A seller carry back is when the seller agrees to finance your business acquisition by holding part of the price of the purchase to be paid at a later date. Usually the seller will expect some type of guarantee that they are going to get paid back as well as an interest rate for "borrowing" their money over time. What's great about seller carry backs is that every part of the term is negotiable. An example of how seller carry backs maybe advantageous to you is that you maybe able to get 0% interest financing. Now tell me what bank (other than a teaser rate on a credit card) would be willing to give you money at 0% interest! I firmly believe that seller carry backs should be used in almost all existing business purchases because it incentivizes the seller to help you succeed. If you owe the seller a lot of money - they don't want you to fail in the business, they want you to succeed and payback the money you owe them. Wouldn't you want someone who owes you money to be able to pay it back?
Here are a few ways to influence your seller to give you a carry back on the purchase price of the business.
1. Commit the seller to your success! This means that very early on in your business negotiations you need to commit the seller to making sure you are successful. Most sellers genuinely are - however there are a few sellers that are trying to pawn their business off on unsuspecting buyers who don't know any better. During one of your first discussions or negotiations of the seller simply use this statement: "I need to know you are committed to helping your potential buyer in this business sale be successful. Are you committed to helping me be successful?" Now be very quiet. Say absolutely nothing to the seller. If there is silence - don't be the first to talk! This is really hard for people. You are trying to establish the seller's commitment to your success. When the seller speaks - write down exactly what they say. You will use this later in your negotiations. Most sellers will say some form of yes. Either answer is okay - so don't worry.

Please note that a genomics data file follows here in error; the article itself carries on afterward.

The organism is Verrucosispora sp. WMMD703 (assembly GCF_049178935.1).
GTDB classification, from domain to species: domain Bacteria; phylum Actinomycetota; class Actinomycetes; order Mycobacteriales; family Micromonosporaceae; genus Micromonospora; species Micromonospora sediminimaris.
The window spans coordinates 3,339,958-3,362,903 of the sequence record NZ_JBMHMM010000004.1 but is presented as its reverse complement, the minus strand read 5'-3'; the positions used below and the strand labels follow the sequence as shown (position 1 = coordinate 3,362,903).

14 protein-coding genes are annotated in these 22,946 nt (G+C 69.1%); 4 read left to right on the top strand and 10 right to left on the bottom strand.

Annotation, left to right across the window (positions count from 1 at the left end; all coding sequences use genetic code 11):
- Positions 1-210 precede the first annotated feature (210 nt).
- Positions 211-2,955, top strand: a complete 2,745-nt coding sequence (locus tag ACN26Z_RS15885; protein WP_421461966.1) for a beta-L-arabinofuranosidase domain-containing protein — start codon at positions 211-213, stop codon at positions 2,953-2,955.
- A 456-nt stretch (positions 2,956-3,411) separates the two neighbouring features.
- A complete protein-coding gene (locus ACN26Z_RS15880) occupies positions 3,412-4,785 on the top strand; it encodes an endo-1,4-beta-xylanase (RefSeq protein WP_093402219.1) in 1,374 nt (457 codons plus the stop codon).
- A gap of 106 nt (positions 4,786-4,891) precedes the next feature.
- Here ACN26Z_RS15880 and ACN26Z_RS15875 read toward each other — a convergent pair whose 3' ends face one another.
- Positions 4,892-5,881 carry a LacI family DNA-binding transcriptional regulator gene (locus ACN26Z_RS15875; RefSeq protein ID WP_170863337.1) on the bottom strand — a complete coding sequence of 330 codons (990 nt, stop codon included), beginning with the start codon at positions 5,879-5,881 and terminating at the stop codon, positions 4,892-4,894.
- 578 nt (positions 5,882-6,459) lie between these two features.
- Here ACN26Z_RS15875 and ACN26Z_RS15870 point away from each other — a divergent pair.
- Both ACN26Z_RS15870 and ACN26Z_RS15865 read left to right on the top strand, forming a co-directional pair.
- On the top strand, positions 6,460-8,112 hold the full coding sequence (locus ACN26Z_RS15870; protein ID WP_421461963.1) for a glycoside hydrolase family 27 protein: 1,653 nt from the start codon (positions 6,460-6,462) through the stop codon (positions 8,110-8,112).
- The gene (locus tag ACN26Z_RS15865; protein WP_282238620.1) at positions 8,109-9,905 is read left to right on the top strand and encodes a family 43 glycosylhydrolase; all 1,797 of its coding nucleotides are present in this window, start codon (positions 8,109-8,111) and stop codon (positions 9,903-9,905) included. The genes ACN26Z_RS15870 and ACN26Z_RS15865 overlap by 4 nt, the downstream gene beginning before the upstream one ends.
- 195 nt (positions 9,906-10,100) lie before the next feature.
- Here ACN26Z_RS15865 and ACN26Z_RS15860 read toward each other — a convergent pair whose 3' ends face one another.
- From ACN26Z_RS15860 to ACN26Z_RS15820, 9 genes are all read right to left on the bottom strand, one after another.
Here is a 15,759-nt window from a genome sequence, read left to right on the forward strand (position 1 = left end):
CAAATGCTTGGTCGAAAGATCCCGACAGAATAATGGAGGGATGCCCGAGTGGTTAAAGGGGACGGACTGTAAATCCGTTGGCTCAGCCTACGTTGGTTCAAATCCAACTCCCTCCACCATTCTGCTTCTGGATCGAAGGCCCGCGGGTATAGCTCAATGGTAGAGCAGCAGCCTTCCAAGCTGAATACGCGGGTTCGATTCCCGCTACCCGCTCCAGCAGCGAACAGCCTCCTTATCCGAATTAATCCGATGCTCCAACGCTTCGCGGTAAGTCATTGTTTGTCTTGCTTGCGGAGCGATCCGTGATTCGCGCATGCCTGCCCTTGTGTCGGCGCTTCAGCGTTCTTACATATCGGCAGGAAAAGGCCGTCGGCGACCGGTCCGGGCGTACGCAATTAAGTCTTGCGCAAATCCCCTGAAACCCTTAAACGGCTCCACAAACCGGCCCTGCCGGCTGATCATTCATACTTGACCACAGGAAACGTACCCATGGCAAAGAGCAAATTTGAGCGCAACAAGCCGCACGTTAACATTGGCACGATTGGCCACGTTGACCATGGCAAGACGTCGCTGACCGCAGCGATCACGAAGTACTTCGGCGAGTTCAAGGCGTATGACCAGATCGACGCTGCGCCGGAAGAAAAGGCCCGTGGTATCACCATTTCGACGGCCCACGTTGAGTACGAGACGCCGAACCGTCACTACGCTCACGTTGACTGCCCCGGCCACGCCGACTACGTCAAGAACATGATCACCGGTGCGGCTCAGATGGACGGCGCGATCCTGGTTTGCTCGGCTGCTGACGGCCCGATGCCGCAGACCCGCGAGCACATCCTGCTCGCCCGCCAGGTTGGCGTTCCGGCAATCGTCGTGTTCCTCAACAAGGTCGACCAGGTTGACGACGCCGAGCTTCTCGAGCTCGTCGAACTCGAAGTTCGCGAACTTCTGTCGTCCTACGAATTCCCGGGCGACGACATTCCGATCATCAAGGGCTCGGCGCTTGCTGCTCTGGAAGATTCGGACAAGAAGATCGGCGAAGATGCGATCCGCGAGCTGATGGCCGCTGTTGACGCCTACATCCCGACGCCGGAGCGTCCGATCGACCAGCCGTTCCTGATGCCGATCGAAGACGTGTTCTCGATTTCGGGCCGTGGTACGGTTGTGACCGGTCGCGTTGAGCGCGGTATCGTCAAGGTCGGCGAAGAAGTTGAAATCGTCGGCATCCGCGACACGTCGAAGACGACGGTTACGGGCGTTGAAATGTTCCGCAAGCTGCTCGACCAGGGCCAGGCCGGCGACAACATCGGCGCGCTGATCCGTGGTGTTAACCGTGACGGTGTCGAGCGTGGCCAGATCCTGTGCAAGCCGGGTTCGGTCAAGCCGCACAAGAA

2. Determine the right price- Pricing a business truly is more art than science. I've seen business appraisers use comparables from businesses in different geographic markets, different sectors, and different methods. Business appraisals can be valuable but they should never be used as your determining factor on what the business is worth to you. For a seller carry back to be effective, you have to peel all the layers on the onion and get to what the seller's bottom line price is. This takes time, patience, and strategy in negotiations. Please remember that the seller carry back is only good when you are at the lowest purchase price the seller could possibly accept. I've had business brokers try to get me to incentivize the seller by paying more than the listing price (or more than the lowest price the seller is willing to take) by doing a carry back. This is not an effective use of the seller carry back for you, the buyer. Remember the listing broker's job is to get the highest price for the seller - not the best buy for you.
3. Know what you will need to be successful - Regretfully business buyers put more effort into other aspects of business acquisitions than just determining what they will need to do to make the business work for them. After buying this business is the take home earnings enough for your time? Is the cash flow predictable enough to quit your day job? Are you psychological and emotionally prepared to buy a business? Is your family prepared to not see you for several days because you're trying to help their future? These questions need to be answered by you and no one else.
4. Recommit the seller to your success- Once you've determined the value of the business (to you), the right price (for you), what you need to be successful - then you need to go back to the seller. Simply state "Mr. Seller, I'm very impressed with your business. In order to make this business purchase go well I need you to carry back X of the purchase price at X percent." This is where your salesmanship comes in. You need to focus on your seller's commitment to making you successful. You don't need to tell your seller how you came up to the seller carry back amount you just need to tell him or her that you really can't survive on less than $100,000 a year or that you really don't need the carry back you just want the seller to be invested in your success.